Does it exist? It would seem to me that the scales tip firmly on the side of work – so where is the balance?
Work takes up the majority of our working hours but it seems that employers are taking up more of our leisure time as working hours and stress levels increase. Where does that leave downtime? I can tell you that is doesn’t. We’re so caught up on this endless treadmill of trying to earn a living to put a roof over our heads, pay the bills, support a family etc… that we end up spending so much time at work to pay for it all. When you get home, chores, eating and head to bed so that you can face the next day. Weekends are the time you catch up on chores and can maybe indulge a little in whatever passes for leisure for you. Then on a Monday morning, barely refreshed we step back onto that treadmill of life again.
Many years ago my brother said, “You either work to live or live to work. ” this has always resonated with me. I don’t live to work. Don’t get me wrong, I have to work and I want to enjoy what I do. I have a strong work ethic and believe in giving my all to work, but all that results in is burn out. Over the last few years, I’ve experienced and heard more and more about horrendous work conditions. Now bearing in mind that maybe 50% of the population (this is a guess – see the maybe!) work to live then how have we allowed ourselves to end up in places that tear at our sanity, rob us of our sleep and make us dread going to work? Now I’m not suggesting that everyone experiences this, for all those people who love/like/enjoy going to work, I’m very pleased for you – that is how it should be.
Now, this really isn’t just a post about personal experience, this is something I’ve been hearing from people around me. Some very capable people, who work hard are being undermined, bosses, managers are chipping away at people’s self-confidence. I hear you say, well why do you stay? Good point. Except when they leave they find themselves in a similar situation in another company.
Why are things so dire? Have they always been that bad? Or as we get older do we struggle to deal with it? Are we worn out by it all?
I’m 44 years old and I know that I can’t take another 20 years of this but I have a plan for an exit strategy, which is a few years down the line but maybe not quite 20. My intention is to eventually be able to give up full-time work and live off what I earn from my writing. A long way off as I might have already mentioned. But with this in mind I have to spend a lot of my spare time writing, this is no hardship as I love writing, which brings me back to my earlier point of having fewer leisure hours in which to do it. Now let’s add into the mix, lack of sleep, messed up mind and inability to switch off from a demanding job and you can see what a challenge I have set myself.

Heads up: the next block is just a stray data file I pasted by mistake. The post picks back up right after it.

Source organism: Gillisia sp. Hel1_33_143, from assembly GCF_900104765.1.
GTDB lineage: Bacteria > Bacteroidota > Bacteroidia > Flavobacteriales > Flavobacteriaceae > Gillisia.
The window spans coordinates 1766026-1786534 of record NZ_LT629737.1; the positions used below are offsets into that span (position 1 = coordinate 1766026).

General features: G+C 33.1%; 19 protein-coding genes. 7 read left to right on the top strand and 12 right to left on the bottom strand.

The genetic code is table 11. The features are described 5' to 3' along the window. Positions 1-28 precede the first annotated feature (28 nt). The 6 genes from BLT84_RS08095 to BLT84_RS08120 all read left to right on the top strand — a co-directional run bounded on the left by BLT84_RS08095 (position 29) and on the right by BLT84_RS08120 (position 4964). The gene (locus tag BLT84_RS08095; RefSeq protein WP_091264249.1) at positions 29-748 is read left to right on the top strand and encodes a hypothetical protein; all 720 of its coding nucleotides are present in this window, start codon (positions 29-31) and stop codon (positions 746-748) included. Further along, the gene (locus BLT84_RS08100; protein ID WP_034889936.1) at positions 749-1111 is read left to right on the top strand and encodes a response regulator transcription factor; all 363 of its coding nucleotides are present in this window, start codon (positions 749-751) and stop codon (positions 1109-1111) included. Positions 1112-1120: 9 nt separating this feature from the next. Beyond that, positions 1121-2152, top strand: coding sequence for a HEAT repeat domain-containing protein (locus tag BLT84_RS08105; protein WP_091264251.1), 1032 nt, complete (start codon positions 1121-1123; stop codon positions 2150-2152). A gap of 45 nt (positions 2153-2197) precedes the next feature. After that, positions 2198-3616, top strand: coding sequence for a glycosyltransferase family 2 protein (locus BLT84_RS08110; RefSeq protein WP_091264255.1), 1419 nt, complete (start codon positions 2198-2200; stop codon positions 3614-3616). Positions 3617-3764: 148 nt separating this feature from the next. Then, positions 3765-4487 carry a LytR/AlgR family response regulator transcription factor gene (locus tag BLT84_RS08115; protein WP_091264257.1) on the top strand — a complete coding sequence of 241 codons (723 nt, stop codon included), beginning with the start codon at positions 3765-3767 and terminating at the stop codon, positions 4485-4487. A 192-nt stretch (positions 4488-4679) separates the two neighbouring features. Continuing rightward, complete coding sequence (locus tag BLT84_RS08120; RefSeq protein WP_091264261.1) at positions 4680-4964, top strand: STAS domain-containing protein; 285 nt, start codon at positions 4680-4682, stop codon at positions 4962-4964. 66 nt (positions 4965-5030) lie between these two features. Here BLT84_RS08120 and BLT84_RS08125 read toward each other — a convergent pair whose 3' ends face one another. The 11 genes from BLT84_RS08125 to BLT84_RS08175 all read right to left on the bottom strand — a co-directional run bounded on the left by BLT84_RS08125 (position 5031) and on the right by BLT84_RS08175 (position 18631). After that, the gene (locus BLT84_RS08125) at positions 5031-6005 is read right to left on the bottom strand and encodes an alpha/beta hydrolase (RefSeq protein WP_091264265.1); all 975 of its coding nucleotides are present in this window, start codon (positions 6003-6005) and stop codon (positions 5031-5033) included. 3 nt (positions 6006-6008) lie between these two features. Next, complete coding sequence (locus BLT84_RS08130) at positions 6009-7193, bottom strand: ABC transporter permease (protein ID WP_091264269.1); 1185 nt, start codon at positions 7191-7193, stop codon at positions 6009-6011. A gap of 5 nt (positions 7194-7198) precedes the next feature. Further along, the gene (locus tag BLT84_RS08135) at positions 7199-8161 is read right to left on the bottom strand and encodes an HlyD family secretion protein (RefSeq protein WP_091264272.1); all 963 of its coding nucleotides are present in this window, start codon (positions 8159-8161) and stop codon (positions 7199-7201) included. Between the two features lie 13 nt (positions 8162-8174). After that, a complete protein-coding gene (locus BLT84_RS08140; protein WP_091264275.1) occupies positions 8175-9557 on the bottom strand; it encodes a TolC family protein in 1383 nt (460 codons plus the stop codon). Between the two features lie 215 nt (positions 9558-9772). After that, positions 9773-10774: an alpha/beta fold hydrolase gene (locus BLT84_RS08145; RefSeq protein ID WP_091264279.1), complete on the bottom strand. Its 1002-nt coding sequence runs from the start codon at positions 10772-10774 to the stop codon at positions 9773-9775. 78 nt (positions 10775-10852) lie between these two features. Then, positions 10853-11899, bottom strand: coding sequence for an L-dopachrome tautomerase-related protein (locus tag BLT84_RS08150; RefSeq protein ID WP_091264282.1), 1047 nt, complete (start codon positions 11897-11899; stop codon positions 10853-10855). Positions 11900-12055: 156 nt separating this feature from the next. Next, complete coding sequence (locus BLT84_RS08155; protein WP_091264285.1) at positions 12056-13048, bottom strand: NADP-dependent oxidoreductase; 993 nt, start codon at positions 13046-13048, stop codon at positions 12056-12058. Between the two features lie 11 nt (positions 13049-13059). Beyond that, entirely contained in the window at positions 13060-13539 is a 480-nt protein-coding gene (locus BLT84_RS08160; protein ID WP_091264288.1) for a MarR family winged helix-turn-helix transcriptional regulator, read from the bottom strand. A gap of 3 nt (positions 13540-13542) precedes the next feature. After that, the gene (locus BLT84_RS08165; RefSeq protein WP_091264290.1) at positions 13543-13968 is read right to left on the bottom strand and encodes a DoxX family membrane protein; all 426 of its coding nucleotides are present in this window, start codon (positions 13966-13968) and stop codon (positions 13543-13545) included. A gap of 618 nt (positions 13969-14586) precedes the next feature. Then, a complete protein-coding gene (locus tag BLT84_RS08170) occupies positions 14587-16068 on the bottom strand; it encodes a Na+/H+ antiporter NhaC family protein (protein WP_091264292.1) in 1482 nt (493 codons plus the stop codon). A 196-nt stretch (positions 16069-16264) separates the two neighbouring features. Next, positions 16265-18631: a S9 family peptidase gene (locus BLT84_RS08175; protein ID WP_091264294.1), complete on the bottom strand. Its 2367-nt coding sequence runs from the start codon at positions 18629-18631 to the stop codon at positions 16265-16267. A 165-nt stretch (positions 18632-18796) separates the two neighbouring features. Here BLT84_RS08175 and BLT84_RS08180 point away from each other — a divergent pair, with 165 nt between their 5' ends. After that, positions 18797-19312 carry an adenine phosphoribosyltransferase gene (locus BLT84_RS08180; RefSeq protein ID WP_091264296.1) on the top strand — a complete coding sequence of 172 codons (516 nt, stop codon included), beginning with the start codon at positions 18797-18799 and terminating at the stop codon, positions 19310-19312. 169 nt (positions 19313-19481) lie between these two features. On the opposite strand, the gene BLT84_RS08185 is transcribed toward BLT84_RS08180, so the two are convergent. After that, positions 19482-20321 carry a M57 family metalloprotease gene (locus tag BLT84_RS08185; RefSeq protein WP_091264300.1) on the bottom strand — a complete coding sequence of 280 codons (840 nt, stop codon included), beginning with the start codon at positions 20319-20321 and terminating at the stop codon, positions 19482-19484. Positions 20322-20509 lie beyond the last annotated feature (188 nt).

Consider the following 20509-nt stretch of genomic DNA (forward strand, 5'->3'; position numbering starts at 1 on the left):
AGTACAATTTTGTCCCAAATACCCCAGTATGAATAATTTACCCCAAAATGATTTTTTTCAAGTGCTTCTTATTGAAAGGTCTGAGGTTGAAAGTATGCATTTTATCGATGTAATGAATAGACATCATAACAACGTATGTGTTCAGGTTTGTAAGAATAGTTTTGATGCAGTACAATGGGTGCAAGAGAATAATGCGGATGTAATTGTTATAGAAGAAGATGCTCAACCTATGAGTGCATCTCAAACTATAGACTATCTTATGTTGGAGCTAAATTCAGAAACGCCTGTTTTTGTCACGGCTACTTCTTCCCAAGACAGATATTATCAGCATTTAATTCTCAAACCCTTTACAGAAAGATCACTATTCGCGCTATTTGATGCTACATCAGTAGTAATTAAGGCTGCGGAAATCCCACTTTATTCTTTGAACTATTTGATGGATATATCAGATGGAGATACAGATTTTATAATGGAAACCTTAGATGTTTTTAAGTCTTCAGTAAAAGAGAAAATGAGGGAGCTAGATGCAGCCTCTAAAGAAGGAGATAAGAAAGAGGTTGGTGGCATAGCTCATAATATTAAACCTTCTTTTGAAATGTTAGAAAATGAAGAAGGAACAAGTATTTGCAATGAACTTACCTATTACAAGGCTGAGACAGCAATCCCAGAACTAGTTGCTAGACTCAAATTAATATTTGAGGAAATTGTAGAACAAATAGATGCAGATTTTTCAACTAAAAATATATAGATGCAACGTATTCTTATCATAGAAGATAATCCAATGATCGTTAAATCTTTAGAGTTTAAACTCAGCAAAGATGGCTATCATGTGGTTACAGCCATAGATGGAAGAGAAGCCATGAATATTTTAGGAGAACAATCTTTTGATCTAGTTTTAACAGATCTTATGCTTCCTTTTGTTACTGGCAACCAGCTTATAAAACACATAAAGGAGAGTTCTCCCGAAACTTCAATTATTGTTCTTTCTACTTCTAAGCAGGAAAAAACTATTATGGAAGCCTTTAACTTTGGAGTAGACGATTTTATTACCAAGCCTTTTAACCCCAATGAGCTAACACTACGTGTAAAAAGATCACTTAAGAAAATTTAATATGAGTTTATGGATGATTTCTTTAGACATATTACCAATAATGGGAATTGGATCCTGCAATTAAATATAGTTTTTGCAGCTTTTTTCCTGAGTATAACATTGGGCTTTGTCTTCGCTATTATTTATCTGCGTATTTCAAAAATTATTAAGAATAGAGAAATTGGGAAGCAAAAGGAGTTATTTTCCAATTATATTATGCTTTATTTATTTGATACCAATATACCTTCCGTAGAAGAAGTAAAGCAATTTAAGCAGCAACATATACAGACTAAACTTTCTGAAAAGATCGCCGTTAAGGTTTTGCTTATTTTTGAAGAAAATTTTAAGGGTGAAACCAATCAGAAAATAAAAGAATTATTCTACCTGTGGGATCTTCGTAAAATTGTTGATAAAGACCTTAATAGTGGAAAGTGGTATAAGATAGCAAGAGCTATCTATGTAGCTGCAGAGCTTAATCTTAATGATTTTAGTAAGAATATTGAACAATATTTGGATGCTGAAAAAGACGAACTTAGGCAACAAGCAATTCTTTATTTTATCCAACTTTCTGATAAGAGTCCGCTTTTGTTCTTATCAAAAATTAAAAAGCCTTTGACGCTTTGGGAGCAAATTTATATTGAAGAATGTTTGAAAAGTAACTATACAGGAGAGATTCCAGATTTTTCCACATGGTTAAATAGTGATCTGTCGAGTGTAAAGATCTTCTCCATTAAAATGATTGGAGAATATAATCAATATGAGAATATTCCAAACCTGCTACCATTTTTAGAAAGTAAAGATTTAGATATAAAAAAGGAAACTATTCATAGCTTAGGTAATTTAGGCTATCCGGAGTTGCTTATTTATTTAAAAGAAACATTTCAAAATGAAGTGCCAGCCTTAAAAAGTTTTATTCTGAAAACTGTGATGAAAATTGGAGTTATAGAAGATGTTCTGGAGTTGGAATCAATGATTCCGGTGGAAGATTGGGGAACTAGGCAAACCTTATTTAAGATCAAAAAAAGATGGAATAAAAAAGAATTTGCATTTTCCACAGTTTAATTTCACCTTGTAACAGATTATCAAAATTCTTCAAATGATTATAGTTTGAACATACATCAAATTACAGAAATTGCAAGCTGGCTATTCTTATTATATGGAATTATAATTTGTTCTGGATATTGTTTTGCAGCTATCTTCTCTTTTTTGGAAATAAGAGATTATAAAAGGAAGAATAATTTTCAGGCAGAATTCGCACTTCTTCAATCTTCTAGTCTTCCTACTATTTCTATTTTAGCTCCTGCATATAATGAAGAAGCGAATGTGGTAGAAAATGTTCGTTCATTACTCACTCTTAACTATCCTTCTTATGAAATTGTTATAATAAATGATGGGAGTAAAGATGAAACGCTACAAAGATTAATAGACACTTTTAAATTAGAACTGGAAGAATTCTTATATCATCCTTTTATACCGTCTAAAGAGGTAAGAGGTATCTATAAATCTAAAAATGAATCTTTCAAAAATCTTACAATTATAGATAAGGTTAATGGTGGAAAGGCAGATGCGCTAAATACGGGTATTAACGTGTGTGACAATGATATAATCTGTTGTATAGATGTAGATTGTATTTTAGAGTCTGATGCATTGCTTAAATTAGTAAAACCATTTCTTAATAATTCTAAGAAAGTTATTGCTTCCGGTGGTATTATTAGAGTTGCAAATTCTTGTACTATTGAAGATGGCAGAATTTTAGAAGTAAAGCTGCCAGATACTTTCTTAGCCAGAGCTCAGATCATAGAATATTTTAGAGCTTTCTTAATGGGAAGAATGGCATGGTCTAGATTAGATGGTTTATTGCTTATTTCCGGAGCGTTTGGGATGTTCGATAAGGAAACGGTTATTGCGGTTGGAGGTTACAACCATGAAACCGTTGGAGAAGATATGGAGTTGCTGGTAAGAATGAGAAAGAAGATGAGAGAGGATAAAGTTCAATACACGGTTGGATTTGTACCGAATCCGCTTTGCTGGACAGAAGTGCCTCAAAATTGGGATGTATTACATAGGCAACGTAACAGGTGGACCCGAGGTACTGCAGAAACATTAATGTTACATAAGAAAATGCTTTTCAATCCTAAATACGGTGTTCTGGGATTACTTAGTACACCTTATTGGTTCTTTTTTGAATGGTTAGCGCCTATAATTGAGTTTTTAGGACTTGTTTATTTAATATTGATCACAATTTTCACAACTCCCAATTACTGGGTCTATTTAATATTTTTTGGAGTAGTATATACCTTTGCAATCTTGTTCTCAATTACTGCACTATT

“Take Care Of Your Employees And They’ll Take Care Of Your Business,” Says Richard Branson, Founder Of The Virgin Group.
Check this out
ACAS: “Look after your staff and they’ll take care of the rest”
Check this out
ACAS has even published a guide on how to get the right balance to look after staff.
It isn’t just me saying it: when the leading employment law specialists and a man as successful as Richard Branson are recognising the importance of a good workforce and looking after them, why is it so hard for employers to do it?
If you compare yourself to a rechargeable battery for a moment (go with me) and you keep running that battery to empty and then put it on change for the bare minimum of time, you’ll only get the bare minimum back. If, however, you keep that battery topped up you get the best from it. (You see where I went with that?) Workplace empowerment creates a good environment where staff want to strive to be the best. Constant pressure and micromanagement create a stressed workforce who try to do their best under trying circumstances but invariably they burn out. We spend the best parts of our days at work, we should be able to feel safe there.
If you are a manager/boss and you’re reading this, think about this truth: People rarely leave their job, they leave their boss. Empower your staff don’t drain them.
Leaving you with one small thought: If 15,000 people picked up a copy of one of my novels, I could give up working for a year.
If 30,000 people did – I’d have two years grace.
If that were to happen I could leave my stressful work environment behind and write full-time.
Let’s get this trending #helpMariagiveupwork 😉
If you’re tempted in the US:
If you’re tempted in the UK:
I’d love to hear back from you on the following.
Do you live to work or work to live?
What are your experiences in the workplace, good or bad? Feel free to share experiences.